World Series time! Enjoy Premium-level access to most features through the end of the Series!
March 19, 2002
Rany On The Royals
Moment of TruthThe 11th hour has begun. That, in itself, is a good sign. The Royals never got to the 11th hour with Johnny Damon. Jermaine Dye was shipped out of town at the slightest hint of urgency. But Mike Sweeney, whose contract expires with the 2002 season, is still in a Royals uniform.
Sweeney represents the final chance at redemption for David Glass and the Kansas City Royals. For years, Royals fans have been fed the party line that the team had no money with which to pursue free agents, and that story washed down easy for a while, because in its place we were offered the promise of an exciting young ballclub that was built from within, a team that could be competitive without outside help.
Reality set in. Those young ballplayers started to come of age, and more importantly, service time. Damon wanted a long-term deal, the Royals offered one at below-market price, and he refused it. The Royals claimed they could not afford him. Curiously, they could afford Roberto Hernandez, who made roughly the same amount of money, while being older and less valuable than Damon.
Then, the dream died. David Glass announced that the Royals could not negotiate any long-term deals with their players until a new Collective Bargaining Agreement was reached.
Well, actually they could. They gave Jose Rosado a two-year contract. They gave two-year deals to Mike Sweeney and Jeff Suppan. But all of those contracts simply replaced salaries that were to be determined by arbitration, anyway. What the Royals couldn't do was buy out a player's right to free agency. Offering one of their fine young players a contract that would keep him in Kansas City any longer than the CBA mandated was taboo. Who knows why; maybe the Royals were concerned that Damon or Dye or Sweeney might prove to be vastly overpaid by the end of such a contract. (This is a legitimate concern for the Royals, who after all can't prevent Hernandez or Neifi Perez from being vastly overpaid in the here and now.) It could be that Glass is one of Selig's closest allies in the game, and has been reassured that a new CBA is coming, one that will prune the salaries of high-priced star ballplayers. Who can blame Glass for believing Selig? When has Allan H. Selig ever been proven wrong?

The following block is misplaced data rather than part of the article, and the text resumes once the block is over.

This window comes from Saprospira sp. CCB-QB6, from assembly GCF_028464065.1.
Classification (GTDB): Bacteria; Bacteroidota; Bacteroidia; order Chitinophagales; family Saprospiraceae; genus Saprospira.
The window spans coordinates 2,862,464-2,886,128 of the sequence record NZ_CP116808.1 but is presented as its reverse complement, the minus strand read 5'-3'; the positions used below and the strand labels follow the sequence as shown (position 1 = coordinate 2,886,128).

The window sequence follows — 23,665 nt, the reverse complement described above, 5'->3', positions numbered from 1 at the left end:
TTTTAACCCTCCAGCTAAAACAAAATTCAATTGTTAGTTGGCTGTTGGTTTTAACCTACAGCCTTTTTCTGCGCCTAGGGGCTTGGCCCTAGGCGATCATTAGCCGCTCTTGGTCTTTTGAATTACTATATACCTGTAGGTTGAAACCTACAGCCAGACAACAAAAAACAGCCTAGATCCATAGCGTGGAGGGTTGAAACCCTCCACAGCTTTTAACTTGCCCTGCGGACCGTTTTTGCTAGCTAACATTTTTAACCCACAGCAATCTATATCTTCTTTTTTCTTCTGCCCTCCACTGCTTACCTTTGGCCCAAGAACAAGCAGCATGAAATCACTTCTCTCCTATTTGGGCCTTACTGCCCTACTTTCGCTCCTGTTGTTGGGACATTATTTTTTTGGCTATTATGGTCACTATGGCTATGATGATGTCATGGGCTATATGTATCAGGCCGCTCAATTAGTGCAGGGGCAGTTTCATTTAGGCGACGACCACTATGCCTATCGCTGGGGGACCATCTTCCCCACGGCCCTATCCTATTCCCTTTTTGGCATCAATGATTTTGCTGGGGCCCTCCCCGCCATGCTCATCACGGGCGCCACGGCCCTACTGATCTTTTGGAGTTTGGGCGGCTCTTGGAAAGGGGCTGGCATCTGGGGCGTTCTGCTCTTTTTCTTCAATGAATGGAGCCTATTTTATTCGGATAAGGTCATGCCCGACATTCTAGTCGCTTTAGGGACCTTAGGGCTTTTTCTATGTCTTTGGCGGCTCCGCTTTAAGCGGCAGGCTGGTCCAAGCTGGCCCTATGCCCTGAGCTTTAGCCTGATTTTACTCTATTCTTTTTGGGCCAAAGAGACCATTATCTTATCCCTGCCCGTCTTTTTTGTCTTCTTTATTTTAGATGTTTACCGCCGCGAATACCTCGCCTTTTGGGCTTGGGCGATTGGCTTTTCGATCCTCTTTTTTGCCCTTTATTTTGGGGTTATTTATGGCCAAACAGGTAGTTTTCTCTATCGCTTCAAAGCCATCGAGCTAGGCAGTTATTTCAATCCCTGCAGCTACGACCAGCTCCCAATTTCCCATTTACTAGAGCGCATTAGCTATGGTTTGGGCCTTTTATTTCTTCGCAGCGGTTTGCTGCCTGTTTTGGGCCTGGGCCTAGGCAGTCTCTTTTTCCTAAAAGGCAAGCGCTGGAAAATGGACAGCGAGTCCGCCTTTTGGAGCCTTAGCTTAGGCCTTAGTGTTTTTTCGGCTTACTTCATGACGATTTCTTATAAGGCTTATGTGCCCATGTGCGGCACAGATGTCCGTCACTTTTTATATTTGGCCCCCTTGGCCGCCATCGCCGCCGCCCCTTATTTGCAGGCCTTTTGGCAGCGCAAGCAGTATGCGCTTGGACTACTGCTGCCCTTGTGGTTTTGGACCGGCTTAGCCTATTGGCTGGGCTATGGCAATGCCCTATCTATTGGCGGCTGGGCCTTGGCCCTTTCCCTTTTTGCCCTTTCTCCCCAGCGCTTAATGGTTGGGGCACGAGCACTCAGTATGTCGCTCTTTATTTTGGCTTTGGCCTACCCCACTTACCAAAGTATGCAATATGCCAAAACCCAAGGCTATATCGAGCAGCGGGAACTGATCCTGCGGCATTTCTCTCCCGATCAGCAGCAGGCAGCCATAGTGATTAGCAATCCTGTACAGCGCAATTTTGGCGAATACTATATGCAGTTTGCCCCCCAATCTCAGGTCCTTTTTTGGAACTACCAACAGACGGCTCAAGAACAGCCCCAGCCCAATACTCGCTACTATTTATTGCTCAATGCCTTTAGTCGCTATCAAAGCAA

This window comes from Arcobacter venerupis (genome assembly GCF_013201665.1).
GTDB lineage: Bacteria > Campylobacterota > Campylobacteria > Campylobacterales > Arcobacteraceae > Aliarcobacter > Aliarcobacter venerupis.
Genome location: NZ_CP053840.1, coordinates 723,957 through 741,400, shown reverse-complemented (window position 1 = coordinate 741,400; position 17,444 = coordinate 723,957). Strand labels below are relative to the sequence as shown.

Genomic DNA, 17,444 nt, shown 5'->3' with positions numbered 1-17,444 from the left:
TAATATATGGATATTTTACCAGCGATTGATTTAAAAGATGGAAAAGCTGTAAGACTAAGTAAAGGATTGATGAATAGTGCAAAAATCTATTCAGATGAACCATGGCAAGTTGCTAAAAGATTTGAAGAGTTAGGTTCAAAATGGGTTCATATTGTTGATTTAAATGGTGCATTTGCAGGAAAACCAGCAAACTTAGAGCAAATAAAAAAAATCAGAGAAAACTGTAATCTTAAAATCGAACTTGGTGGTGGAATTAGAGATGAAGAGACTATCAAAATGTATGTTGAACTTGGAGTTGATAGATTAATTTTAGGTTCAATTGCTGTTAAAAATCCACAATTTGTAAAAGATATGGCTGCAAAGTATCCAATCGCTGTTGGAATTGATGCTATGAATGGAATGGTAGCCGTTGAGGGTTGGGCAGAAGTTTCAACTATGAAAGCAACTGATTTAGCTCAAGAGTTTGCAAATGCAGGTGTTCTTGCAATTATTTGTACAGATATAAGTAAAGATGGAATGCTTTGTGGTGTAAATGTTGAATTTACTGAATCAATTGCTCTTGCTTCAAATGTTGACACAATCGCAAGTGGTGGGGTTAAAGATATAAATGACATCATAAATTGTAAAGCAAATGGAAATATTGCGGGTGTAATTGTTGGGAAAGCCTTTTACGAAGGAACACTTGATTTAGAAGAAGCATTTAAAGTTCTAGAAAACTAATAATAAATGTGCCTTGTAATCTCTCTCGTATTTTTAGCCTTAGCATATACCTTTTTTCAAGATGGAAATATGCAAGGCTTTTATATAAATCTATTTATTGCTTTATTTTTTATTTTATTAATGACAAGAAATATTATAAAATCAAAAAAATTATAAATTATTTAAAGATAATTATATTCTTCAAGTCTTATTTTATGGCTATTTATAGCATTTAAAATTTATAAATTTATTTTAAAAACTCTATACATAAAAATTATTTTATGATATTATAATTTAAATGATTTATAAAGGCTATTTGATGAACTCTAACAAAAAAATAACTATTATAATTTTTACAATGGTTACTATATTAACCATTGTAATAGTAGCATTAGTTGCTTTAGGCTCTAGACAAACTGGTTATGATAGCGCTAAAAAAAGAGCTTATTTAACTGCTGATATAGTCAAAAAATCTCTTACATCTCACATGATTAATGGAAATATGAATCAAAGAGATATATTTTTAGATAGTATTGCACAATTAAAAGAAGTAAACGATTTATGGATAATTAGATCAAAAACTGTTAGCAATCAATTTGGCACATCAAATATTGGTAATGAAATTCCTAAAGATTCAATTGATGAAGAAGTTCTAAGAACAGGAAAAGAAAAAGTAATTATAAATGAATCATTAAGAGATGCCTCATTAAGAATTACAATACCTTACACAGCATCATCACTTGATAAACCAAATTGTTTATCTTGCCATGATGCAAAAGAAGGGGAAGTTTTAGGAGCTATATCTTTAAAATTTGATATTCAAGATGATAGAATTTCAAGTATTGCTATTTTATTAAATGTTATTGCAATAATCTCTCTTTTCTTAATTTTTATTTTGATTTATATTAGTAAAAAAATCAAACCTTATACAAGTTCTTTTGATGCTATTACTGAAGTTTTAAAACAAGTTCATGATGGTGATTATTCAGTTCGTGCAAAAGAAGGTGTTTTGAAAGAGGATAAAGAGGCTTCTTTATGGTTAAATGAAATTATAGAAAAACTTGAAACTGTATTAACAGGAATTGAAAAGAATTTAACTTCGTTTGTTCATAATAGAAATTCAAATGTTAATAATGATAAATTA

Regardless, Glass put his foot down, and squashed whatever hope remained. Refusing to sign your best young players to long-term contracts isn't fiscal responsibility; it's suicide. Offering young players long-term security in exchange for locking them at below market value (what they call "cost certainty" in the business) is the small-market franchise's weapon of choice. Glass's announcement was tantamount to throwing down arms and running from the field of battle. (This military reference brought to you by Tony Muser.)
Sign Jermaine Dye to a long-term deal? The Royals couldn't even get Rey Sanchez's name on a new contract. Employing the logic that has served the team so well for the past 12 years, the Royals decided they could live without a booming bat in right field a lot easier than they could live without a slick glove at shortstop. With Neifi Perez, the Royals were pleased they had killed two birds with one stone, even if in the process they strangled fan interest, butchered the trust of their players, and knocked off about six wins a season. Lee Harvey Oswald didn't do as much damage with a single shot.